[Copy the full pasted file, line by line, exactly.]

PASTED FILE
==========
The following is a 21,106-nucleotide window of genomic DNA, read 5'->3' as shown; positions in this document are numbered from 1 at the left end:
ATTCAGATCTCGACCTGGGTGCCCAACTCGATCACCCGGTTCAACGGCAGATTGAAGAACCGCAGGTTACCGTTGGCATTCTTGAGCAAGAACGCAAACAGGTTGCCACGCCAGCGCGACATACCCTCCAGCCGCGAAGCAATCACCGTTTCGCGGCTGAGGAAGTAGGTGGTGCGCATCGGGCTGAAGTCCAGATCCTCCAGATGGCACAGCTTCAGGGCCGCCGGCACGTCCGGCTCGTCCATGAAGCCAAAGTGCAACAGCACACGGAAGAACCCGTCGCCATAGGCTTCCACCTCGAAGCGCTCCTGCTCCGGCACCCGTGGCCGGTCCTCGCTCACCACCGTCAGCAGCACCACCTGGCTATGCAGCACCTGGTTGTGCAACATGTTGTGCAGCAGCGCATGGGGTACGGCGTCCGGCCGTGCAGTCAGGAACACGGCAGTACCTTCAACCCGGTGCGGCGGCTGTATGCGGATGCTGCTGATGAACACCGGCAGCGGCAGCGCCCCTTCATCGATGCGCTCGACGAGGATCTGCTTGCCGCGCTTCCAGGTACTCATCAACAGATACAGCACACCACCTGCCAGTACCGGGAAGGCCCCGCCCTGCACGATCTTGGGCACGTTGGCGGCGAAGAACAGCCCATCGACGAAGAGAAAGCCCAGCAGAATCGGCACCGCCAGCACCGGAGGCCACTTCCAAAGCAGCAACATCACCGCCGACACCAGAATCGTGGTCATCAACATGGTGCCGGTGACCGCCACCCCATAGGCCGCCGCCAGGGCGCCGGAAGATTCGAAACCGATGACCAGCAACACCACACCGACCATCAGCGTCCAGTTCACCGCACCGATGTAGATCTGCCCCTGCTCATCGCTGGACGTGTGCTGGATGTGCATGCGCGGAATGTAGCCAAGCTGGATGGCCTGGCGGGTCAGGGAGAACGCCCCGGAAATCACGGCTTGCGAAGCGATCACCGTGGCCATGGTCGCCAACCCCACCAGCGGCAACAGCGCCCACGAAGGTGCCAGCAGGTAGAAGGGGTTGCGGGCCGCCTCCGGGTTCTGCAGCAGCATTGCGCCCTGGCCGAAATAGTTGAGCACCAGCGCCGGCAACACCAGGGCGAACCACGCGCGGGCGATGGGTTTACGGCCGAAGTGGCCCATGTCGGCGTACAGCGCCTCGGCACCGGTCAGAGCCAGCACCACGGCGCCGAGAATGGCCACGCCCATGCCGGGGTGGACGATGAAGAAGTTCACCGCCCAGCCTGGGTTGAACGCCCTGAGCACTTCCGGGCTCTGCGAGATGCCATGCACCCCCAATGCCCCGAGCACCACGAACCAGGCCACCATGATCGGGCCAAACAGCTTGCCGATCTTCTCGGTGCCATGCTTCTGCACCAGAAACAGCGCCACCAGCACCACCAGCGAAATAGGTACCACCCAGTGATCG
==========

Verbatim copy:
The following is a 21,106-nucleotide window of genomic DNA, read 5'->3' as shown; positions in this document are numbered from 1 at the left end:
ATTCAGATCTCGACCTGGGTGCCCAACTCGATCACCCGGTTCAACGGCAGATTGAAGAACCGCAGGTTACCGTTGGCATTCTTGAGCAAGAACGCAAACAGGTTGCCACGCCAGCGCGACATACCCTCCAGCCGCGAAGCAATCACCGTTTCGCGGCTGAGGAAGTAGGTGGTGCGCATCGGGCTGAAGTCCAGATCCTCCAGATGGCACAGCTTCAGGGCCGCCGGCACGTCCGGCTCGTCCATGAAGCCAAAGTGCAACAGCACACGGAAGAACCCGTCGCCATAGGCTTCCACCTCGAAGCGCTCCTGCTCCGGCACCCGTGGCCGGTCCTCGCTCACCACCGTCAGCAGCACCACCTGGCTATGCAGCACCTGGTTGTGCAACATGTTGTGCAGCAGCGCATGGGGTACGGCGTCCGGCCGTGCAGTCAGGAACACGGCAGTACCTTCAACCCGGTGCGGCGGCTGTATGCGGATGCTGCTGATGAACACCGGCAGCGGCAGCGCCCCTTCATCGATGCGCTCGACGAGGATCTGCTTGCCGCGCTTCCAGGTACTCATCAACAGATACAGCACACCACCTGCCAGTACCGGGAAGGCCCCGCCCTGCACGATCTTGGGCACGTTGGCGGCGAAGAACAGCCCATCGACGAAGAGAAAGCCCAGCAGAATCGGCACCGCCAGCACCGGAGGCCACTTCCAAAGCAGCAACATCACCGCCGACACCAGAATCGTGGTCATCAACATGGTGCCGGTGACCGCCACCCCATAGGCCGCCGCCAGGGCGCCGGAAGATTCGAAACCGATGACCAGCAACACCACACCGACCATCAGCGTCCAGTTCACCGCACCGATGTAGATCTGCCCCTGCTCATCGCTGGACGTGTGCTGGATGTGCATGCGCGGAATGTAGCCAAGCTGGATGGCCTGGCGGGTCAGGGAGAACGCCCCGGAAATCACGGCTTGCGAAGCGATCACCGTGGCCATGGTCGCCAACCCCACCAGCGGCAACAGCGCCCACGAAGGTGCCAGCAGGTAGAAGGGGTTGCGGGCCGCCTCCGGGTTCTGCAGCAGCATTGCGCCCTGGCCGAAATAGTTGAGCACCAGCGCCGGCAACACCAGGGCGAACCACGCGCGGGCGATGGGTTTACGGCCGAAGTGGCCCATGTCGGCGTACAGCGCCTCGGCACCGGTCAGAGCCAGCACCACGGCGCCGAGAATGGCCACGCCCATGCCGGGGTGGACGATGAAGAAGTTCACCGCCCAGCCTGGGTTGAACGCCCTGAGCACTTCCGGGCTCTGCGAGATGCCATGCACCCCCAATGCCCCGAGCACCACGAACCAGGCCACCATGATCGGGCCAAACAGCTTGCCGATCTTCTCGGTGCCATGCTTCTGCACCAGAAACAGCGCCACCAGCACCACCAGCGAAATAGGTACCACCCAGTGATCG